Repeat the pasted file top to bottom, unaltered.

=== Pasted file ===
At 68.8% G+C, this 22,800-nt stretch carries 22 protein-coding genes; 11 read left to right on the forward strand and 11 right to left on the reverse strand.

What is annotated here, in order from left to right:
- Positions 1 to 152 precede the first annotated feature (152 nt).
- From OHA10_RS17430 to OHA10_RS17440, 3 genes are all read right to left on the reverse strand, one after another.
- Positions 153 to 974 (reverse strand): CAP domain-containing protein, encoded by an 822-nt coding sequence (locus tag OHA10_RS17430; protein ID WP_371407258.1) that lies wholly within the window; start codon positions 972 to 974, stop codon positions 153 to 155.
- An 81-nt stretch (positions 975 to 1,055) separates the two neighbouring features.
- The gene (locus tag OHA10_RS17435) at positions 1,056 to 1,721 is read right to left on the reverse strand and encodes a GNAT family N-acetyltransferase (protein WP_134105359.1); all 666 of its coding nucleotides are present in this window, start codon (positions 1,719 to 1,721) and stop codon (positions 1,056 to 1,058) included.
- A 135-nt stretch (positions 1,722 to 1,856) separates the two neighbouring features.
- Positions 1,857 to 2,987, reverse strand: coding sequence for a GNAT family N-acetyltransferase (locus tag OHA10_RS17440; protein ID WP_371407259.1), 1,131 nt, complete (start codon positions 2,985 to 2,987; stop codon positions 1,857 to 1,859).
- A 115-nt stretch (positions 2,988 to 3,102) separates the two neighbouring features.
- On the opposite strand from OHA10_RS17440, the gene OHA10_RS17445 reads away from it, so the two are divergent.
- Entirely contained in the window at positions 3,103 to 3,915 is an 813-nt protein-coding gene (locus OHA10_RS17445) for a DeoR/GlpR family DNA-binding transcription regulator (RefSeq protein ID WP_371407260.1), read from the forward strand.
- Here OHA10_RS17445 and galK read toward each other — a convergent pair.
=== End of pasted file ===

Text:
At 68.8% G+C, this 22,800-nt stretch carries 22 protein-coding genes; 11 read left to right on the forward strand and 11 right to left on the reverse strand.

What is annotated here, in order from left to right:
- Positions 1 to 152 precede the first annotated feature (152 nt).
- From OHA10_RS17430 to OHA10_RS17440, 3 genes are all read right to left on the reverse strand, one after another.
- Positions 153 to 974 (reverse strand): CAP domain-containing protein, encoded by an 822-nt coding sequence (locus tag OHA10_RS17430; protein ID WP_371407258.1) that lies wholly within the window; start codon positions 972 to 974, stop codon positions 153 to 155.
- An 81-nt stretch (positions 975 to 1,055) separates the two neighbouring features.
- The gene (locus tag OHA10_RS17435) at positions 1,056 to 1,721 is read right to left on the reverse strand and encodes a GNAT family N-acetyltransferase (protein WP_134105359.1); all 666 of its coding nucleotides are present in this window, start codon (positions 1,719 to 1,721) and stop codon (positions 1,056 to 1,058) included.
- A 135-nt stretch (positions 1,722 to 1,856) separates the two neighbouring features.
- Positions 1,857 to 2,987, reverse strand: coding sequence for a GNAT family N-acetyltransferase (locus tag OHA10_RS17440; protein ID WP_371407259.1), 1,131 nt, complete (start codon positions 2,985 to 2,987; stop codon positions 1,857 to 1,859).
- A 115-nt stretch (positions 2,988 to 3,102) separates the two neighbouring features.
- On the opposite strand from OHA10_RS17440, the gene OHA10_RS17445 reads away from it, so the two are divergent.
- Entirely contained in the window at positions 3,103 to 3,915 is an 813-nt protein-coding gene (locus OHA10_RS17445) for a DeoR/GlpR family DNA-binding transcription regulator (RefSeq protein ID WP_371407260.1), read from the forward strand.
- Here OHA10_RS17445 and galK read toward each other — a convergent pair.